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My Silver Crystal Brings All the Evil to the Yard


the silver crystal sits in the moon stick in front of a full moon

(Damn right it’s better than yours)

In September 2017, the revival of the Sailor Moon musicals came to an end with the adaption of the final manga arc, Le Mouvement Finale. It was bittersweet to watch–in a world full of terrible final seasons, Sailor Moon’s final arc is one of the few that feels satisfying. It brings the sailor guardians’ battle of good versus evil to a larger scale–it’s not just a battle for Earth, but for the whole galaxy. The battle is fought for the heart of darkness itself, the birthplace of everything–the Galaxy Cauldron.

During the final battle between Sailor Moon and Sailor Galaxia, we learn that both Good and Evil comes from the Galaxy Cauldron. This comes with the uneasy realization that this means all the Evil we’ve met in previous seasons–Queen Metallia, the Doom Phantom, Master Pharaoh 90, Nehelenia, and Chaos are all siblings of Sailor Moon. Moreover, the existence of Sailor Moon is the reason why these Evils kept coming to Earth–they were drawn by Sailor Moon’s light from her Silver Crystal.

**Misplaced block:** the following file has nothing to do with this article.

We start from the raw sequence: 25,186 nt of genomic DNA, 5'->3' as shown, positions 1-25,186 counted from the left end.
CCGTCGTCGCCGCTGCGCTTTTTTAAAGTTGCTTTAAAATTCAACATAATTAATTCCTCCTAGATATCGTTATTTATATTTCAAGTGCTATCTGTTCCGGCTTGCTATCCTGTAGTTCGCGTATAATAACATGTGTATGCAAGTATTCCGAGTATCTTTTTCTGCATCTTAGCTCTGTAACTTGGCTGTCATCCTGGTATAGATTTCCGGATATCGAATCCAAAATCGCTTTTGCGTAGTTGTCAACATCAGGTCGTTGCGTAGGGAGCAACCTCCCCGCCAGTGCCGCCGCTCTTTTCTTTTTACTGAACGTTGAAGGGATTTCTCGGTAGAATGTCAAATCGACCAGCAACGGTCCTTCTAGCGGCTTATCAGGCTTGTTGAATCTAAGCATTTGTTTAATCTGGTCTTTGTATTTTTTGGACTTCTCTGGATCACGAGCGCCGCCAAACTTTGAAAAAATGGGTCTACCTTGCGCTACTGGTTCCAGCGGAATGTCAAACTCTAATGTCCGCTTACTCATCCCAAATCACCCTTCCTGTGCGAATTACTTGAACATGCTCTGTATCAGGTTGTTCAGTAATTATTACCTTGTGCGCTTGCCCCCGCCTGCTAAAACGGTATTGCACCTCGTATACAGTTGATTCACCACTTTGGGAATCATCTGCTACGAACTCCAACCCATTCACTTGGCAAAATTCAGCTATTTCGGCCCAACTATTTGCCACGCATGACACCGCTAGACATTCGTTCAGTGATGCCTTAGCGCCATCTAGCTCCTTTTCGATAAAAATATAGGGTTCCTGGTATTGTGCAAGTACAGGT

This fact throws Sailor Moon into an emotional tailspin. She wonders if she should commit suicide, because if she does, she’ll end these battles. When I first read this back in the late 90s, I remember thinking that this was really unfair. It sounded really victim blamey. However, as the topic of online harassment has reached a fever pitch recently, perhaps Takeuchi-sensei didn’t mean to victim blame at all. Perhaps she was trying to warn us.

manga panel of the galaxy cauldron

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Anime NYC 2017: Con Report!

anime nyc powered by crunchyroll